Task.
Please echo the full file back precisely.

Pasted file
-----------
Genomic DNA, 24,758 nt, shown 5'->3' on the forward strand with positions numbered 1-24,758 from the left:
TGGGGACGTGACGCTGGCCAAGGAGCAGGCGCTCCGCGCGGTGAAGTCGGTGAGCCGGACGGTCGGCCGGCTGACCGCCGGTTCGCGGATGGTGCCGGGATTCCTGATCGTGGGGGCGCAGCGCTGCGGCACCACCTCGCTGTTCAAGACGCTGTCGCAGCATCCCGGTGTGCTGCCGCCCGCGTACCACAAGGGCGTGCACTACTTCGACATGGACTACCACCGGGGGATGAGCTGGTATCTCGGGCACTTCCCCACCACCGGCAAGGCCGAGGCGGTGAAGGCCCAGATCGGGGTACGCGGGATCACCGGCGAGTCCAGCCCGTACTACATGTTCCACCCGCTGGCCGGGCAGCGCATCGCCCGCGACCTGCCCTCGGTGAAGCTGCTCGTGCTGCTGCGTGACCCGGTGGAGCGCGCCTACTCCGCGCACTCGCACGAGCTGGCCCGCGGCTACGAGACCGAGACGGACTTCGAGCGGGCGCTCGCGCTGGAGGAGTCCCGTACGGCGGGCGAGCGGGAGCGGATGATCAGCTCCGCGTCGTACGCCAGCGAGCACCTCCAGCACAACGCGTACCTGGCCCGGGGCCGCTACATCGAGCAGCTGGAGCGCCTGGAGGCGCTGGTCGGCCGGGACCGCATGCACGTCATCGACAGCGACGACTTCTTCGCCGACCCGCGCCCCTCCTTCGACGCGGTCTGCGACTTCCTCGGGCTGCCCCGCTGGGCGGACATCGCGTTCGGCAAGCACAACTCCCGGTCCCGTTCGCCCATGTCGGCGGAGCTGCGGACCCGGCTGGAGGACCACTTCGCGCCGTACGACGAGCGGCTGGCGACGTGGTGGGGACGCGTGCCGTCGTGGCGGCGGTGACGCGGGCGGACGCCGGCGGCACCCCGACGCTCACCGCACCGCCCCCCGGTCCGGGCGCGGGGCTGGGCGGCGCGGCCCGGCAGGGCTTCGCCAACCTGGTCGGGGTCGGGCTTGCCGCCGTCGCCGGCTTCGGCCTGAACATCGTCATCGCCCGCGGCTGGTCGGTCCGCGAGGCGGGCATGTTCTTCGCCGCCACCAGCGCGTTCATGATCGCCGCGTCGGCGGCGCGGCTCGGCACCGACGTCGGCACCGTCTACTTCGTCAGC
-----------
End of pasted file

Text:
Genomic DNA, 24,758 nt, shown 5'->3' on the forward strand with positions numbered 1-24,758 from the left:
TGGGGACGTGACGCTGGCCAAGGAGCAGGCGCTCCGCGCGGTGAAGTCGGTGAGCCGGACGGTCGGCCGGCTGACCGCCGGTTCGCGGATGGTGCCGGGATTCCTGATCGTGGGGGCGCAGCGCTGCGGCACCACCTCGCTGTTCAAGACGCTGTCGCAGCATCCCGGTGTGCTGCCGCCCGCGTACCACAAGGGCGTGCACTACTTCGACATGGACTACCACCGGGGGATGAGCTGGTATCTCGGGCACTTCCCCACCACCGGCAAGGCCGAGGCGGTGAAGGCCCAGATCGGGGTACGCGGGATCACCGGCGAGTCCAGCCCGTACTACATGTTCCACCCGCTGGCCGGGCAGCGCATCGCCCGCGACCTGCCCTCGGTGAAGCTGCTCGTGCTGCTGCGTGACCCGGTGGAGCGCGCCTACTCCGCGCACTCGCACGAGCTGGCCCGCGGCTACGAGACCGAGACGGACTTCGAGCGGGCGCTCGCGCTGGAGGAGTCCCGTACGGCGGGCGAGCGGGAGCGGATGATCAGCTCCGCGTCGTACGCCAGCGAGCACCTCCAGCACAACGCGTACCTGGCCCGGGGCCGCTACATCGAGCAGCTGGAGCGCCTGGAGGCGCTGGTCGGCCGGGACCGCATGCACGTCATCGACAGCGACGACTTCTTCGCCGACCCGCGCCCCTCCTTCGACGCGGTCTGCGACTTCCTCGGGCTGCCCCGCTGGGCGGACATCGCGTTCGGCAAGCACAACTCCCGGTCCCGTTCGCCCATGTCGGCGGAGCTGCGGACCCGGCTGGAGGACCACTTCGCGCCGTACGACGAGCGGCTGGCGACGTGGTGGGGACGCGTGCCGTCGTGGCGGCGGTGACGCGGGCGGACGCCGGCGGCACCCCGACGCTCACCGCACCGCCCCCCGGTCCGGGCGCGGGGCTGGGCGGCGCGGCCCGGCAGGGCTTCGCCAACCTGGTCGGGGTCGGGCTTGCCGCCGTCGCCGGCTTCGGCCTGAACATCGTCATCGCCCGCGGCTGGTCGGTCCGCGAGGCGGGCATGTTCTTCGCCGCCACCAGCGCGTTCATGATCGCCGCGTCGGCGGCGCGGCTCGGCACCGACGTCGGCACCGTCTACTTCGTCAGC